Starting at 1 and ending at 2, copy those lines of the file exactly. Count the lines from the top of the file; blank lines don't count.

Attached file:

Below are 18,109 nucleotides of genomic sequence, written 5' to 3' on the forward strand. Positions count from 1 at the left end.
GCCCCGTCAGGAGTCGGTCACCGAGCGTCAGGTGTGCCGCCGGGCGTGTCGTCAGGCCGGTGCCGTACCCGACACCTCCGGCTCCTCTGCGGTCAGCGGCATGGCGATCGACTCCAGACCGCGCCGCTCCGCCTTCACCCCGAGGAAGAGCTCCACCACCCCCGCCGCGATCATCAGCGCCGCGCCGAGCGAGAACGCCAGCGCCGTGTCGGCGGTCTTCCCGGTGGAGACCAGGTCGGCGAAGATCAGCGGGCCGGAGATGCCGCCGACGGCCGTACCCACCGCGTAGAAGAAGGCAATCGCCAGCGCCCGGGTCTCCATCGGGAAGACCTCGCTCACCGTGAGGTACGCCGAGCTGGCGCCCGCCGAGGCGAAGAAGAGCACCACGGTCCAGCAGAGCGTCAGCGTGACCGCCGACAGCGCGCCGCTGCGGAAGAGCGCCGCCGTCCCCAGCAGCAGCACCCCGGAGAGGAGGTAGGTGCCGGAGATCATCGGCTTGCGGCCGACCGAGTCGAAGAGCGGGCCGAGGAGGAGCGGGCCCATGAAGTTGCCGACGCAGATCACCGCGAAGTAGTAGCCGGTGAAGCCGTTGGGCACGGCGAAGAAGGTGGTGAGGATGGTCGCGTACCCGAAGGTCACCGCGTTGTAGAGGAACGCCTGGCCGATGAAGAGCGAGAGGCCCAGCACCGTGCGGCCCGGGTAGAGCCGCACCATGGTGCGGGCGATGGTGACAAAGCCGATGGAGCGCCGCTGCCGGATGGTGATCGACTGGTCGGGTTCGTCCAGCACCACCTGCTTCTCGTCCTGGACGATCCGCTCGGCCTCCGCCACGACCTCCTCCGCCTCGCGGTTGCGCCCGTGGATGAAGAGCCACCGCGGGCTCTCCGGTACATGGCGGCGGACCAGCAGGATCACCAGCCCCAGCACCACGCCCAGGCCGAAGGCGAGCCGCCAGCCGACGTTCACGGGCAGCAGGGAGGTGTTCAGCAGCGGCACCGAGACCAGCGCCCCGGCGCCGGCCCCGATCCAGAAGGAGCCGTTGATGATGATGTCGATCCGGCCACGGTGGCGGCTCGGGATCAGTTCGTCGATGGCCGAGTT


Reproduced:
Below are 18,109 nucleotides of genomic sequence, written 5' to 3' on the forward strand. Positions count from 1 at the left end.
GCCCCGTCAGGAGTCGGTCACCGAGCGTCAGGTGTGCCGCCGGGCGTGTCGTCAGGCCGGTGCCGTACCCGACACCTCCGGCTCCTCTGCGGTCAGCGGCATGGCGATCGACTCCAGACCGCGCCGCTCCGCCTTCACCCCGAGGAAGAGCTCCACCACCCCCGCCGCGATCATCAGCGCCGCGCCGAGCGAGAACGCCAGCGCCGTGTCGGCGGTCTTCCCGGTGGAGACCAGGTCGGCGAAGATCAGCGGGCCGGAGATGCCGCCGACGGCCGTACCCACCGCGTAGAAGAAGGCAATCGCCAGCGCCCGGGTCTCCATCGGGAAGACCTCGCTCACCGTGAGGTACGCCGAGCTGGCGCCCGCCGAGGCGAAGAAGAGCACCACGGTCCAGCAGAGCGTCAGCGTGACCGCCGACAGCGCGCCGCTGCGGAAGAGCGCCGCCGTCCCCAGCAGCAGCACCCCGGAGAGGAGGTAGGTGCCGGAGATCATCGGCTTGCGGCCGACCGAGTCGAAGAGCGGGCCGAGGAGGAGCGGGCCCATGAAGTTGCCGACGCAGATCACCGCGAAGTAGTAGCCGGTGAAGCCGTTGGGCACGGCGAAGAAGGTGGTGAGGATGGTCGCGTACCCGAAGGTCACCGCGTTGTAGAGGAACGCCTGGCCGATGAAGAGCGAGAGGCCCAGCACCGTGCGGCCCGGGTAGAGCCGCACCATGGTGCGGGCGATGGTGACAAAGCCGATGGAGCGCCGCTGCCGGATGGTGATCGACTGGTCGGGTTCGTCCAGCACCACCTGCTTCTCGTCCTGGACGATCCGCTCGGCCTCCGCCACGACCTCCTCCGCCTCGCGGTTGCGCCCGTGGATGAAGAGCCACCGCGGGCTCTCCGGTACATGGCGGCGGACCAGCAGGATCACCAGCCCCAGCACCACGCCCAGGCCGAAGGCGAGCCGCCAGCCGACGTTCACGGGCAGCAGGGAGGTGTTCAGCAGCGGCACCGAGACCAGCGCCCCGGCGCCGGCCCCGATCCAGAAGGAGCCGTTGATGATGATGTCGATCCGGCCACGGTGGCGGCTCGGGATCAGTTCGTCGATGGCCGAGTT